A helpful idea to keep in mind when analyzing the problems of shield grounding schemes for shielded twisted pair is to remember that the connections of the shield in a twisted-pair cable usually have little to do with the connections of the signal conductors within. Depending on the format of the audio interconnect, be it balanced or unbalanced or transformer or electronic, there are different ways to terminate the signal wires. These have nothing to do with the method used for terminating the shield. These are two distinct problems and cab be analyzed and resolved separately.

With the notion that ground loops are problematic because of the current that they create in ground conductors, and given that ground conductors will be shared by certain pieces of equipment in an equipment cluster, it is obvious that a ground loop created by one piece of equipment may have an impact on the noise of another piece of equipment. Because of this, it is often difficult to track down noise problems associated with ground loops. For this reason, it is absolutely paramount that every precaution be taken at the wiring stage to eliminate the possibility of any shield becoming inadvertently grounded, be it grounded to the connector shell, the conduit system or the technical ground system. For this reason, neat and professional wiring practices are critical to the success of an audio installation. It has been my experience that it takes several years of full-time wiring practice for an installer to develop the necessary skills and understanding to provide reliable and fail-safe wiring.

Types of systems
The ground shielding scheme you use will be determined by the type of system you are working with: fixed or flexible layout systems.
Fixed layout systems are permanently wired and have no built-in ability to be repatched or reconfigured, usually by the use of a jackfield or some other patching arrangement. In the case of fixed layout systems, the task is fairly straightforward with regard to shield connections.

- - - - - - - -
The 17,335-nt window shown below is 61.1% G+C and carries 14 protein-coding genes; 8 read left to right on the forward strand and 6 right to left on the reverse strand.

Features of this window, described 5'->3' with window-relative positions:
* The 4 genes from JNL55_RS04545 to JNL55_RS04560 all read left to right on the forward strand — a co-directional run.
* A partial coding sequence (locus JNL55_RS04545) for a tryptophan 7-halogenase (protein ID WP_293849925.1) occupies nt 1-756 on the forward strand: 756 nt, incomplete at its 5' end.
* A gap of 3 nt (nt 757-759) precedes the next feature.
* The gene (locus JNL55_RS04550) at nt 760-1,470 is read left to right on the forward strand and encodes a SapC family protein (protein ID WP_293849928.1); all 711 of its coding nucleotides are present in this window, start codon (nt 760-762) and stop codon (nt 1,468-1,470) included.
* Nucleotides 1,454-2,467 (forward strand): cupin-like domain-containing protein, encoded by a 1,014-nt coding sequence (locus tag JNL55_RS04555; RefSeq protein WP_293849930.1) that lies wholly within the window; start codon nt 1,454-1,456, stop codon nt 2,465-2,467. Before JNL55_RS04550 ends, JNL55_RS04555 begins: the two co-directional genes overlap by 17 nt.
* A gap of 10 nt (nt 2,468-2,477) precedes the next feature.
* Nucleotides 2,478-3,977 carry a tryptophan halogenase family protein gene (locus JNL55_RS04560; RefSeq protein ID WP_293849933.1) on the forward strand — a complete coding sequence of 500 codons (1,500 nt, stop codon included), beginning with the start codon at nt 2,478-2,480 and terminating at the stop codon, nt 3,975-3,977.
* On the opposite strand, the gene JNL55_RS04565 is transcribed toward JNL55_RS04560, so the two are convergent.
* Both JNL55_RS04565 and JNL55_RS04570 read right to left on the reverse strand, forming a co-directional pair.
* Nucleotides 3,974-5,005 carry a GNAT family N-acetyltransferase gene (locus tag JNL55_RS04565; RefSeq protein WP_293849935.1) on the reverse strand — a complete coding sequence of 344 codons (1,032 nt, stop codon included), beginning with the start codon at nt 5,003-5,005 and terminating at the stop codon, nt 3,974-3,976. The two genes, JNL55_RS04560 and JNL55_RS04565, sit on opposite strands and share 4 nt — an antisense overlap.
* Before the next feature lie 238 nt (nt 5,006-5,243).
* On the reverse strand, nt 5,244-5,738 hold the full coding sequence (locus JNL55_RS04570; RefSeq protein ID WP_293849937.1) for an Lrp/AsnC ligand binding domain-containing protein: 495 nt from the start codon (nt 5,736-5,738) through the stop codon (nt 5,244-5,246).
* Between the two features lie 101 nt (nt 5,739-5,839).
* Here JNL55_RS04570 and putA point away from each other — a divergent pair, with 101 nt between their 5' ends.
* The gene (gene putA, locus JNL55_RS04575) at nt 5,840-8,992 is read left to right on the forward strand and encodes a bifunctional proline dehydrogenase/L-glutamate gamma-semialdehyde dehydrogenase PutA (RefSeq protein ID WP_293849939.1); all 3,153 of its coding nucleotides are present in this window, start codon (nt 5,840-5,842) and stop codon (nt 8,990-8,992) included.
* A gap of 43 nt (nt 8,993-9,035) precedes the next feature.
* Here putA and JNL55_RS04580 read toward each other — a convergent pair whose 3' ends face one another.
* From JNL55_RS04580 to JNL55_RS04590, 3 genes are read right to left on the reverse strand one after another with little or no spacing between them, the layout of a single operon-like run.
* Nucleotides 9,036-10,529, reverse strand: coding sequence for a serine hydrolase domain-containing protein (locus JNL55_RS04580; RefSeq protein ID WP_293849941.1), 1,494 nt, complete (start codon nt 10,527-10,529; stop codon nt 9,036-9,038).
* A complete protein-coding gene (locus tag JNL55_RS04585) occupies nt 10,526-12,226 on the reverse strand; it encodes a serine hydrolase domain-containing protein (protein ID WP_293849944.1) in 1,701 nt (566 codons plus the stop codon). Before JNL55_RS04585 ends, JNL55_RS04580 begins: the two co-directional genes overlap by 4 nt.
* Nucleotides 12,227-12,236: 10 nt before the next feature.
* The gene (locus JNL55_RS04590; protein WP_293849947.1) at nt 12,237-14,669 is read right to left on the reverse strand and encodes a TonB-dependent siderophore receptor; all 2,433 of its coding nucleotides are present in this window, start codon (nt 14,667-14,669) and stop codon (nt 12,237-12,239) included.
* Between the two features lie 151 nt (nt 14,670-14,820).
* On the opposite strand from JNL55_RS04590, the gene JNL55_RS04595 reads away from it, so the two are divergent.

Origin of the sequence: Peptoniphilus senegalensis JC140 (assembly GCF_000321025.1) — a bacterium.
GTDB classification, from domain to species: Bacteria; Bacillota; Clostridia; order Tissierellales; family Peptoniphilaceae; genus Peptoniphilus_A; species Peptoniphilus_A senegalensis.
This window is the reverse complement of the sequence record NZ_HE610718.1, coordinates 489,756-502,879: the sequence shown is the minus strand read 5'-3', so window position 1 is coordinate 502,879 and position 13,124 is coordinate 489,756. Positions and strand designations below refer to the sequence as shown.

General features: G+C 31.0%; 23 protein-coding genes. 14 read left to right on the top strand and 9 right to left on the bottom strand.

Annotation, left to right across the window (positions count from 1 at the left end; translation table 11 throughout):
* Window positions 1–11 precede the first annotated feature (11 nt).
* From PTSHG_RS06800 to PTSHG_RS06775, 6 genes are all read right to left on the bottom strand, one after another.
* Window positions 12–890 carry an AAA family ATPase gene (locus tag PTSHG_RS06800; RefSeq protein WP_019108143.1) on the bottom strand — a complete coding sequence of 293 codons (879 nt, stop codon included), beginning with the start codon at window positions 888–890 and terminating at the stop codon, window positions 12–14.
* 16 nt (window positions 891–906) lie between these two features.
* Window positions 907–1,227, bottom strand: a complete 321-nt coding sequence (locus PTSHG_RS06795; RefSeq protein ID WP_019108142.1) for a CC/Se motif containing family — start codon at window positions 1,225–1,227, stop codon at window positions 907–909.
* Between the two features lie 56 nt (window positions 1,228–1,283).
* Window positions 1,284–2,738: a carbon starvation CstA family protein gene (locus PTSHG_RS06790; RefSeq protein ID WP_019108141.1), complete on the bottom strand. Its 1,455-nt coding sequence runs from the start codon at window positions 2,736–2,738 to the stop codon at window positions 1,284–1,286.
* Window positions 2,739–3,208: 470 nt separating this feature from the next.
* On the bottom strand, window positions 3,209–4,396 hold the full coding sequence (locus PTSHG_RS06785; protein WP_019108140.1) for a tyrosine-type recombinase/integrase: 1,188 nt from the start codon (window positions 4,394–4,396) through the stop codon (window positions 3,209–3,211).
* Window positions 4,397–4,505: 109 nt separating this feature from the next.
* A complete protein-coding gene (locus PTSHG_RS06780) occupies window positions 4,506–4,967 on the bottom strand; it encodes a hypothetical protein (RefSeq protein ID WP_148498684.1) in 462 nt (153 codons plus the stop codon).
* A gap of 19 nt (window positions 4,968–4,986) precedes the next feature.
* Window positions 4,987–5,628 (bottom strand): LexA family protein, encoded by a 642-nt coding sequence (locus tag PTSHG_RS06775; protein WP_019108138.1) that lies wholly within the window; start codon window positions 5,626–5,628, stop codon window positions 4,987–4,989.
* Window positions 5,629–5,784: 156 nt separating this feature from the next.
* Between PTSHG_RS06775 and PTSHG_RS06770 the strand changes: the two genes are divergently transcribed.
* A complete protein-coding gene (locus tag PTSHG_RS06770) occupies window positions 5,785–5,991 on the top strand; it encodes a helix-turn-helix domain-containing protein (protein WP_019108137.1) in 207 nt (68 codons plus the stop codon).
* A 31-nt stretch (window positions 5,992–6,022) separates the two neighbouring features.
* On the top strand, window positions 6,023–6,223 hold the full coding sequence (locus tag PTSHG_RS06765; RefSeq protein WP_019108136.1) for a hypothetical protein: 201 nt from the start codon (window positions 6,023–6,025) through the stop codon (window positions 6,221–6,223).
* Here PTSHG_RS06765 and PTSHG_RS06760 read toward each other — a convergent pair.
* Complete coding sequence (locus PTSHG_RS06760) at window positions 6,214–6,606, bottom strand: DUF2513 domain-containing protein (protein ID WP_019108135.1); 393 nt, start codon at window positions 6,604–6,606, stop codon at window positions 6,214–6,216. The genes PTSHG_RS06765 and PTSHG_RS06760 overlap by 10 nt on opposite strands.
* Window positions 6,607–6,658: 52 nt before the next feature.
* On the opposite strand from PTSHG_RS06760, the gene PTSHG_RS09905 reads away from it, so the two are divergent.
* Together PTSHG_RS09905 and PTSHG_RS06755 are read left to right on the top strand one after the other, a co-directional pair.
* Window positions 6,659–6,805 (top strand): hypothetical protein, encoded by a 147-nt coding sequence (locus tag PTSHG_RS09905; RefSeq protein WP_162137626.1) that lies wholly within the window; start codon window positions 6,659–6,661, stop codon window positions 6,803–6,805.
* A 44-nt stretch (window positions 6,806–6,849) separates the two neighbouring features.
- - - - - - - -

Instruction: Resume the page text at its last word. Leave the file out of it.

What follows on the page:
The rule for grounding shields is to ground the cable shield at one end only. This is often called the OEO rule. Whether to ground at the input or the output has been the subject of much discussion. This author recommends grounding at the output as a general rule. This is because outputs are never looped together, and thus we avoid the possibility of ground loops that could thus be created. Inputs are often driven in parallel, particularly in voltage source systems, and this would require exceptions to the rule if grounding were done here. In the case of unbalanced signal connections, such as single-ended hi-fi audio connections or video cable connections, both of which commonly use coaxial cable, the shield also forms the return conductor for the single signal conductor. In this case, obviously, the shield cannot be lifted, and a ground loop is formed.

Flexible layout systems use jackfields or other patching means to allow reconfiguration of the system. The use of patching greatly complicates the shield grounding scheme. (See Figure 24.) This figure illustrates a pair of outputs normalized to a pair of inputs. No ground loop exists until a patch cord is in place between one of the outputs and an input. Then, as shown by the dotted line, a ground loop is formed because of the way the shield grounding was handled at the jacks. In this case, it was carried through the jacks. Many ways of implementing grounding schemes through jacks will cause ground loops. Any proposed shield grounding schemes should be drawn out and analyzed.

Note that if the jacks are treated as a piece of equipment, where the shields are either grounded or lifted, the loop is avoided. (See Figure 24B.) This technique is illustrated in Figure 25.Other considerations
With the problem associated with coaxial video connections and the ground loops thereby created, it is often appropriate to segregate the equipment into separate racks and to provide individual isolated ground conductors to these racks from the main ac distribution panel. As a result, the ground loops created by the video system are isolated as much as possible from the more sensitive audio system. This idea can be taken one step further by segregating less sensitive systems, such as intercom or signaling systems, and locating this equipment in other racks as well.